Meet Ariana Benson, Winner of the 2022 Furious Flower Poetry Prize


by Megan N. Medeiros


SUMMARY: Megan sits down with 2022 Furious Flower Poetry Prize Winner Ariana Benson to discuss her process and her win in advance of the reading this Wednesday, April 20, 2022 at 5pm.

Ariana Benson, winner of the 2022 Furious Flower Poetry Prize, will be reading alongside honorable mention, Benin Lemus and award-winning poet, Tim Seibles in the first in-person poetry reading at Furious Flower Poetry Center since 2020 on Wednesday, April 20, 2022 at 5pm in Highlands Room in Festival on JMU's campus. She's the recipient of the 2020 Graybeal-Gowen Poetry Prize and the 2021 Porter House Review Poetry Prize. She is currently serving as the 2022 Eliza Moore fellow for Artistic Excellence at the Oak Spring Garden Foundation. We sat down for a Q&A with Ariana to get to know her a little better.

Q: How did you find Furious Flower and our poetry prize? ariana-benson

A: "I learned about Furious Flower while studying at Spelman College with the poet Sharan Strange, who has long been at the forefront of African American poetry herself as one of the founders of the Dark Room Collective. She is one of my dearest mentors and favorite poets, and she's the one who sent me the flyer suggesting I submit."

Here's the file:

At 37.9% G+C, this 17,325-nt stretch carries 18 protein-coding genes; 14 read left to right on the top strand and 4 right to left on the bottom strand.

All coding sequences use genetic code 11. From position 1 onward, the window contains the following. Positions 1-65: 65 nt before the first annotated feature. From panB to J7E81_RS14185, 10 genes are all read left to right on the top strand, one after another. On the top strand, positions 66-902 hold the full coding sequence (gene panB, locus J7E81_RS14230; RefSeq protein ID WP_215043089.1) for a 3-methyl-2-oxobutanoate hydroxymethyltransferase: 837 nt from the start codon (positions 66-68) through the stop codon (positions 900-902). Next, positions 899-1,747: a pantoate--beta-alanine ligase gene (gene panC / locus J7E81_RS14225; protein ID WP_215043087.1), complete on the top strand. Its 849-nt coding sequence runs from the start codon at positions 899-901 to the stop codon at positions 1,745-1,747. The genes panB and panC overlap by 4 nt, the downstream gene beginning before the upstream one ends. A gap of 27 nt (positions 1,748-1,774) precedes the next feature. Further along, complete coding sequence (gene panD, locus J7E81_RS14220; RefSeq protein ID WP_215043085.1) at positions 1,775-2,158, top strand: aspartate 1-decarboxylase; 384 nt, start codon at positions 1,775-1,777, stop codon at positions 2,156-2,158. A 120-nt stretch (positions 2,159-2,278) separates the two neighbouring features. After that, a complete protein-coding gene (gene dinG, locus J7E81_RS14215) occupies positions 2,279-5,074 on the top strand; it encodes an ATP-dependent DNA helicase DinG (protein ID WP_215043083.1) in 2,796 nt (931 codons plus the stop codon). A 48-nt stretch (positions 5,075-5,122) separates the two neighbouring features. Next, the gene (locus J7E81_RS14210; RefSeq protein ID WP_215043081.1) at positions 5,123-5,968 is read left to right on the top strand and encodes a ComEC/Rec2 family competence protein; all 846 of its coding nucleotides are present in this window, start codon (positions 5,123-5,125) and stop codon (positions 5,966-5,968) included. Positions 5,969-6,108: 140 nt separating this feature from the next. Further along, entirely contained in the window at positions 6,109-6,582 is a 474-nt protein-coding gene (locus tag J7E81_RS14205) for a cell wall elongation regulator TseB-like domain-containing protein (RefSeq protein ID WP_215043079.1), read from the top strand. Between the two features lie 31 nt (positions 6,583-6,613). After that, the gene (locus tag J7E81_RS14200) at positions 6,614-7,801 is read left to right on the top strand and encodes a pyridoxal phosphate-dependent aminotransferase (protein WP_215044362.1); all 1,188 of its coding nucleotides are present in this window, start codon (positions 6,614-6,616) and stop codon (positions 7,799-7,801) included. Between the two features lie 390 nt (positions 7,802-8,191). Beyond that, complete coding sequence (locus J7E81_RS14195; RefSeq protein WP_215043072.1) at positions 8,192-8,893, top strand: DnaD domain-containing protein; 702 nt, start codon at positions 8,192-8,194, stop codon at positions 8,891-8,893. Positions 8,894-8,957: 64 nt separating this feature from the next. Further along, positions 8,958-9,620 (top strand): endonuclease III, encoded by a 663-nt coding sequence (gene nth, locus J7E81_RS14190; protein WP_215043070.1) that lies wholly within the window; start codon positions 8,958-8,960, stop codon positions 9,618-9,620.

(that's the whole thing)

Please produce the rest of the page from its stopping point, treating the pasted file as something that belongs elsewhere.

Q: What does being a part of Furious Flower and the winner of our poetry prize mean to you?

A: "Being a part of Furious Flower in this way is deeply meaningful to me as a poet, and a person, whose life and work are deeply rooted in Southern Black tradition. It is an honor to be recognized by an institution that paved the way for the poets who paved mine."

Q: Can you tell us a little about the poems you submitted and your writing process in creating them?

A: "The poems I submitted are from my manuscript 'Black Pastoral,' which explores nature and landscape, history and archive, and Blackness all through the lyric lens. I draw inspiration from personal memories, a strawberry-picking field trip, for instance, as well as iconspeople and moments in Black history, as with the poem about the Lovings. I feel it's too often assumed that Black people only exist within urban contexts, so I wrote these poems to explore and illuminate the connection we have always had with nature, with the pastoral."

benson1.jpegQ: Do you have any advice for up-and-coming poets?

A: "This is a tough question because I am still very much an upcoming poet... I think I would say it's much less important, at this stage, to have a writing practice than a reading and listening one. That is to say, I learned so much more with my pen down and eyes open than I ever did trying to write with only my own voice in my head."

Don't miss your opportunity to hear Ariana read her poetry alongside honorable mention, Benin Lemus and award-winning poet, Tim Seibles in-person or virtually on Wednesday, April 20, 2022 at 5pm. You can find out more information on the Facebook event page and on our website.

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Published: Monday, April 18, 2022

Last Updated: Tuesday, September 20, 2022

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